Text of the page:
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Tennessee County Municipal Advisory Service

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Statute of Limitations

Reference Number: MTAS-1314
Tennessee Code Annotated
Reviewed Date: April 11, 2016
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Inverse condemnation suits must be commenced within one year after the land has been actually taken possession of and the work of the proposed internal improvement begun. T.C.A. § 29-16-124. [93] In establishing the date the taking occurred, which commences the running of the statute of limitations, the courts consider the date of the actual injury to the property or the date the owner had reasonable notice or knowledge of the injury. [94]

These general rules are somewhat difficult to apply where the private property is taken due to a public improvement located on adjacent property or is due to a regulatory taking. The statute of limitations was found not to bar a suit filed five years after a public improvement was completed on adjacent property but filed within one year of the date flooding occurred on the private property. [95] In a case involving a taking of airspace due to aircraft overflights, the court found that the operative date for the purposes of the statute of limitations was the date that direct overflights of low-flying aircraft commenced over private property, instead of the date the property for the airport was condemned or the date the construction of the airport was completed. [96]

The statute of limitations does not commence until the landowner knows or should have known that the injury to his or her property was permanent in nature. [97] Thus, where a property owner received repeated assurances from the condemner over a two-year period that flooding caused by highway construction would be corrected, the court held that the statute of limitations did not bar the suit since the court found that the suit was filed within one year of the date the property owner discovered that the condemner had failed to correct the problem. [98]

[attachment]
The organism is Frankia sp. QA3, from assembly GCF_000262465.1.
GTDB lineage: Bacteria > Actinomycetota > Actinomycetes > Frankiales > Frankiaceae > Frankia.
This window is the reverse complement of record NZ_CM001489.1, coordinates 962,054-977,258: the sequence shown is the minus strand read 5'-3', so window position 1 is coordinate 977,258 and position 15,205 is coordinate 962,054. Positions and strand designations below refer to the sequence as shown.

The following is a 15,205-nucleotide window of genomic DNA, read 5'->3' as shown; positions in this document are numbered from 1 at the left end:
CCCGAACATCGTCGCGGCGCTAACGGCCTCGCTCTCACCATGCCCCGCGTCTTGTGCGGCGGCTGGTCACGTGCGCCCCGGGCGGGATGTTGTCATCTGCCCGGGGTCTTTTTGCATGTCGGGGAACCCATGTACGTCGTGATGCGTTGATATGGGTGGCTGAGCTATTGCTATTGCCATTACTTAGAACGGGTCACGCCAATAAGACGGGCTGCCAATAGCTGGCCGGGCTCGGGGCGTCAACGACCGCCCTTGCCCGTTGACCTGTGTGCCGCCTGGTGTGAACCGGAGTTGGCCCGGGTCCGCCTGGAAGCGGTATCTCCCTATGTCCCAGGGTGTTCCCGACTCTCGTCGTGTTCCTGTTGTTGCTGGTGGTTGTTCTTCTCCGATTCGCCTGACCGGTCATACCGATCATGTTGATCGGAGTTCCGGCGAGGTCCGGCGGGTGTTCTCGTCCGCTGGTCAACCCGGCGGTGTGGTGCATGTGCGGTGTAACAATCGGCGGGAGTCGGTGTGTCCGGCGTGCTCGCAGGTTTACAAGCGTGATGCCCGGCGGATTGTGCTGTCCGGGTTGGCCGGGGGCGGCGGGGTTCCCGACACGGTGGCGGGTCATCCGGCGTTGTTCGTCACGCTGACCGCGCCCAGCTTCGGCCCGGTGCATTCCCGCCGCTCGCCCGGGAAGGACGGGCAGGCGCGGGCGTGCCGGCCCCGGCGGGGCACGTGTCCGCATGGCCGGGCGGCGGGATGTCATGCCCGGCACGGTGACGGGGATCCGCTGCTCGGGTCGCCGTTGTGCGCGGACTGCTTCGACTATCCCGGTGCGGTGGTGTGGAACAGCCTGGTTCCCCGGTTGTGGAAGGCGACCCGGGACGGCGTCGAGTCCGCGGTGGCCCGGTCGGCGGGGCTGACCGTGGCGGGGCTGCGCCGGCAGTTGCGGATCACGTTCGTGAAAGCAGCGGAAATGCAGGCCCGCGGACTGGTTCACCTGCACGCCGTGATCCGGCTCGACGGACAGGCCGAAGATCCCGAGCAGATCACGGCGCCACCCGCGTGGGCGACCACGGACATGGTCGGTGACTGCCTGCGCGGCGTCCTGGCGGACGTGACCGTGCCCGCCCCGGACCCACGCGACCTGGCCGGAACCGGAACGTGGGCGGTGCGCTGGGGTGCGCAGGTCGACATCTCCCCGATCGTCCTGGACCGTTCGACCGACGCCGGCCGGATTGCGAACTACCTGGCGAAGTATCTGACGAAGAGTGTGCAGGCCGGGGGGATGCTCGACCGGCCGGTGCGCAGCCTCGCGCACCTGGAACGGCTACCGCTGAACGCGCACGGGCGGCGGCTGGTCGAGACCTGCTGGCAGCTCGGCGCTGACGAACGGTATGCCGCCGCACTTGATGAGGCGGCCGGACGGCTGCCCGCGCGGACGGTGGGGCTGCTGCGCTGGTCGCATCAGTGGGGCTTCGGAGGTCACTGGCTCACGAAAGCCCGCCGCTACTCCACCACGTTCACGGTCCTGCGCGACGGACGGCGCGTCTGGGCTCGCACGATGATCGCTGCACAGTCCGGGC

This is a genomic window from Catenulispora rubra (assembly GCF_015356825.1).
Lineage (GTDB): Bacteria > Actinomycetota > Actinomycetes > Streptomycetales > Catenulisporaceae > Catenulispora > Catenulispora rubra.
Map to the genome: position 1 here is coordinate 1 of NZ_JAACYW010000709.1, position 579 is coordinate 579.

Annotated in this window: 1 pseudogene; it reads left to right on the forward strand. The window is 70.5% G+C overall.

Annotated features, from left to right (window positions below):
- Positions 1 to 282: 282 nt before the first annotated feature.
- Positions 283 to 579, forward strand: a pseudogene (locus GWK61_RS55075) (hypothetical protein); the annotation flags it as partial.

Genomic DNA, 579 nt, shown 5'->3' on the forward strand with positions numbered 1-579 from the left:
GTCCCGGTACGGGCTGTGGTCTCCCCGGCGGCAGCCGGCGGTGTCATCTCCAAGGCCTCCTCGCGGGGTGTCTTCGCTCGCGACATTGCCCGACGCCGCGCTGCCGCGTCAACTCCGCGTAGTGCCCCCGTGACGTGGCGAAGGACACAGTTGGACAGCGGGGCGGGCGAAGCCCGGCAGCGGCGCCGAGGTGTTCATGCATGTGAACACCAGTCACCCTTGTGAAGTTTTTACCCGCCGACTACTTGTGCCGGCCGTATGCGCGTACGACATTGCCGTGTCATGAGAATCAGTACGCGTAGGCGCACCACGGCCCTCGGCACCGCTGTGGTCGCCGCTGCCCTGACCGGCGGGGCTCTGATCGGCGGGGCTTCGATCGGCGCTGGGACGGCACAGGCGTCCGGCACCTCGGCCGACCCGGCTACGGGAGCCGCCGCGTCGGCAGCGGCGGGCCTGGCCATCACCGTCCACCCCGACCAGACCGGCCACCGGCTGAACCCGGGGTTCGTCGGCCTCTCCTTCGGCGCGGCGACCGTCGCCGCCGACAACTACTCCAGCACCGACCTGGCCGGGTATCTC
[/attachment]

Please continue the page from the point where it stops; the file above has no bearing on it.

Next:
A similar result was obtained in a case involving a municipal ordinance that limited the height of buildings that could be constructed in an airport glide path. [99] The court rejected the municipality’s argument that the passage of the ordinance commenced the running of the statute of limitations, holding instead that the statute began to run only when the owner‘s property was injured by the taking and not when he or she had notice of the taking. [100]

In instances where the condemner nonsuits a condemnation case after commencing construction of a public improvement, the statute of limitations began to run on the date the nonsuit was entered rather than the date construction was commenced. [101]


Notes:
[93] Vowell Ventures v. City of Martin, 47 S.W.3d 434 (Tenn. App. 2000); Pleasant View Utility District v. Vradenburg, supra; Shelby County v. Barden, supra; Knox County v. Moncier, supra; Armistead v. Clarksville- Montgomery County School System, supra; Murphy v. Raleigh Utility District of Shelby County, supra; Doty v. American Telephone & Telegraph Co., supra; Burchfield v. State, supra; Osborne Enterprises, Inc. v. City of Chattanooga, supra; Jones v. Cocke County, supra; Morgan County v. Neff, supra.

[94] Knox County v. Moncier, supra; Osborne Enterprises, Inc. v. City of Chattanooga, supra; Jones v. Cocke County, supra; Davidson County v. Beauchesn, 39 Tenn. App. 90, 281 S.W.2d 266 (1955); Morgan County v. Neff, supra. Guerra v. State, 2005 WL 3369187 (Tenn. App. 2005).

[95] Jones v. Cocke County, supra.

[96] Johnson v. City of Greeneville, supra.

[97] Knox County v. Moncier, supra. Guerra v. State, 2005 WL 3369187 (Tenn. App. 2005) .

[98] Knox County v. Moncier, supra. See also Leonard v. Knox County, 146 S.W. 3d 589 (Tenn. App. 2004).

[99] Osborne Enterprises, Inc. v. City of Chattanooga, supra.

[100] Osborne Enterprises, Inc. v. City of Chattanooga, supra.

[101] Armistead v. Clarksville-Montgomery County School System, supra.

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